Saturday, January 8, 2011

8 January Op-Ed at The Greenville News

Thomas, P. L. (2011, January 8). Spend energy on S.C. students, not on more tests. The Greenville News.

Historian and education scholar, Diane Ravitch recently made a bold claim on her EdWeek blog with Deborah Meier, "Bridging Differences":

"The reading and math scores for 12th grade students on the National Assessment of Education (NAEP) were just released, and they are unimpressive. Scores are no better than they were in the early 1990s. The achievement gap is unchanged. I can hear the gnashing of teeth, the cries for more accountability, more charters, more this or more that. But not to worry. In fact, the 12th grade scores don't mean much. They probably mean nothing at all."

A few weeks ago, I was interviewed about the most recent HSAP scores in upstate schools. I made a similar comment to Ravitch's—that test scores don't really mean much. But I have found that few people respond well to such claims.

Since A Nation at Risk in 1983, under President Ronald Reagan, the US and SC have invested a great deal of time and money in identifying standards, testing students, and labeling schools. In SC, where we were early and committed to the accountability era, we have participated in most of the reform initiatives championed today:

• SC has historically characterized itself and been characterized from the outside as ranking last, or near the bottom, of education throughout the nation. Part of that ranking rests on the flawed practice of ranking states by SAT averages. As a result of the charges of "last in education," SC has pursued three decades of accountability, standards, and testing (begun nearly two decades before No Child Left Behind) along with implementing education policy and funding that support increasing the number of students taking the SAT and providing in the schools extensive SAT preparation coursework and technology/software.

• SC has also stood at the leading edge in terms of teacher quality with several phases of state-wide teacher assessment/evaluation programs and one of the most aggressive campaigns for teachers to achieve National Board Certification, including the state providing fee reimbursement for the board certification process and rewarding board certified teachers with a yearly supplement of $7500.

• As reflected in a court case and resulting documentary, Corridor of Shame, SC has wrestled with pockets of poverty impacting negatively schools across the state, particularly along the I-95 corridor. Again, SC has been proactive by creating several programs offering teachers incentives to teach in high poverty schools; concurrently, the state has implemented an aggressive accountability system, identifying schools quality through report cards and intervening where reform appeared ineffective.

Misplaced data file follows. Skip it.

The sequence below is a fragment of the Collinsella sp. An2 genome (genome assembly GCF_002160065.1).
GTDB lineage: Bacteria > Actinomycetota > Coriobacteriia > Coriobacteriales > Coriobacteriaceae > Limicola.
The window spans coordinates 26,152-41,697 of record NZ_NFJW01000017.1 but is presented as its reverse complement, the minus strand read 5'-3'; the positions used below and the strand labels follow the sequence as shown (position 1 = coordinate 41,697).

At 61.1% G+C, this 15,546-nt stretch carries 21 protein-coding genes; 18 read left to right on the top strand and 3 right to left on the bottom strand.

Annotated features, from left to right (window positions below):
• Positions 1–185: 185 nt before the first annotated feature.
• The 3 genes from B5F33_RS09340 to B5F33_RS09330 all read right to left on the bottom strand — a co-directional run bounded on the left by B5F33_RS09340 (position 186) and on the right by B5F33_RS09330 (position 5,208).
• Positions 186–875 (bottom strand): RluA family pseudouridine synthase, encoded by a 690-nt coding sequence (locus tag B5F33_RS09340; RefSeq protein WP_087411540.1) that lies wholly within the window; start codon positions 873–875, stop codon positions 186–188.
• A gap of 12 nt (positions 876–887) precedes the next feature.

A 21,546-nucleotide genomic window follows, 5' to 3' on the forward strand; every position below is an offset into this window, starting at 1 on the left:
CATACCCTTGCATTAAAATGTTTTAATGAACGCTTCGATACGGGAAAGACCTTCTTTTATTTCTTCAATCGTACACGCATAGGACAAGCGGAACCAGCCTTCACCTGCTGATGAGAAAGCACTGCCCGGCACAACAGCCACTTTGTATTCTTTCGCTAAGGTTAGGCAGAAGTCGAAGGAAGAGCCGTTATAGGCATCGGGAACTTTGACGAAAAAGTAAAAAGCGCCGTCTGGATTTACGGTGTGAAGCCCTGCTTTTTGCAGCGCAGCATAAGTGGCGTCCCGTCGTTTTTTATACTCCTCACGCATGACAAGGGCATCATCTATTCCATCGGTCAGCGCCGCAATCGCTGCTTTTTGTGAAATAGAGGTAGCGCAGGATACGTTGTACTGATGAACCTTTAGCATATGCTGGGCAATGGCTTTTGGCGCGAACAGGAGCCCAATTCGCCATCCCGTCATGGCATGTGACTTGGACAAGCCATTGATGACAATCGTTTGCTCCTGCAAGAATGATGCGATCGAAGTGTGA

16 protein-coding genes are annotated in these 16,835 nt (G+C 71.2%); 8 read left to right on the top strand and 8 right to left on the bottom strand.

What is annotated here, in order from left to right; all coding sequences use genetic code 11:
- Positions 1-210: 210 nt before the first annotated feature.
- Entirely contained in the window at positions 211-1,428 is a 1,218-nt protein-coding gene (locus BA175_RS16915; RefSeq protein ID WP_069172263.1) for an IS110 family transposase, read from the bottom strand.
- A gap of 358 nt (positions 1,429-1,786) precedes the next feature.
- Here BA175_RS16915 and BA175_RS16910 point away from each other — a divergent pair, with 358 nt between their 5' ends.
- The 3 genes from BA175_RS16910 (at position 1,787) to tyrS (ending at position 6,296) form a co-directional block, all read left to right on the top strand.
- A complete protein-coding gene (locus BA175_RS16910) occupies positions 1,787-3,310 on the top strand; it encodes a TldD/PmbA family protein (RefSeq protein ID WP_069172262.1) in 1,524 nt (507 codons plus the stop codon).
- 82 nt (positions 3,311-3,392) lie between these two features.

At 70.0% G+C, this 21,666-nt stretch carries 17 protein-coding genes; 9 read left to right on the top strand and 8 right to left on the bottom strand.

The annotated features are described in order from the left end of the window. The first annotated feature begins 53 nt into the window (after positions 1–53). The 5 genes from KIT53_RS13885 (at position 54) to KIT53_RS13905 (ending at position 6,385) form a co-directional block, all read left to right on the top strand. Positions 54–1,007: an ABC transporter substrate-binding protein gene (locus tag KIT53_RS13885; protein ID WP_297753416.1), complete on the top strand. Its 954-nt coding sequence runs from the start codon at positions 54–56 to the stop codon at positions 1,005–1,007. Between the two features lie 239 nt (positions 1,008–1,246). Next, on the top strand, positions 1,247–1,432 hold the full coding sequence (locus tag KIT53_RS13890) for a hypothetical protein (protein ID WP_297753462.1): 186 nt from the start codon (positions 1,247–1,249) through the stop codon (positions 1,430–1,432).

• While SC has resisted powerful efforts to bring school choice to the state, SC's largest school district has practiced public school choice for many years, presenting a snapshot of choice dynamics, which resulted in greater stratification, pockets of affluence and poverty.

• And SC has experimented with a number of reforms being championed today: charter schools, single-gender education, on-line schools.

Since I have been a public school teacher (eighteen years) and teacher educator (nine years) in SC for almost three decades, I can attest that the people leading these policies and reforms have overwhelmingly been sincere, and while education reform has often been contentious throughout the past thirty years, many bright and dedicated people have worked tirelessly to improve the schools of SC.

So as we stand at the end of 2010, what has been the result of three decades of high accountability?

We continue to lament low SAT scores, and we are faced each testing season with scores that do not attain the goals we have set for ourselves. In fact, in the most recent election season, both major parties portrayed our schools, once again, as failures.

It is time that we all set aside our preoccupation with test scores. We should not bemoan scores that are too low, and we must not praise scores that appear successful.

Instead of standards and tests, our energy should be spent on children, students who are much more than any test scores. And our focus on these children in the care of our schools must not be just inside school walls.

The great irony is that test scores do not mean what we claim (the quality of learning in our schools), but they are a mirror to something worth noticing, something that we continue to ignore—the fact of many children's lives outside of school.

Test scores are yet one more marker of the inequities of our society, and while not one more second or dollar should be spent chasing higher test scores, we should find the courage to face and address the plight of poverty that makes learning impossible for children struggling to live.

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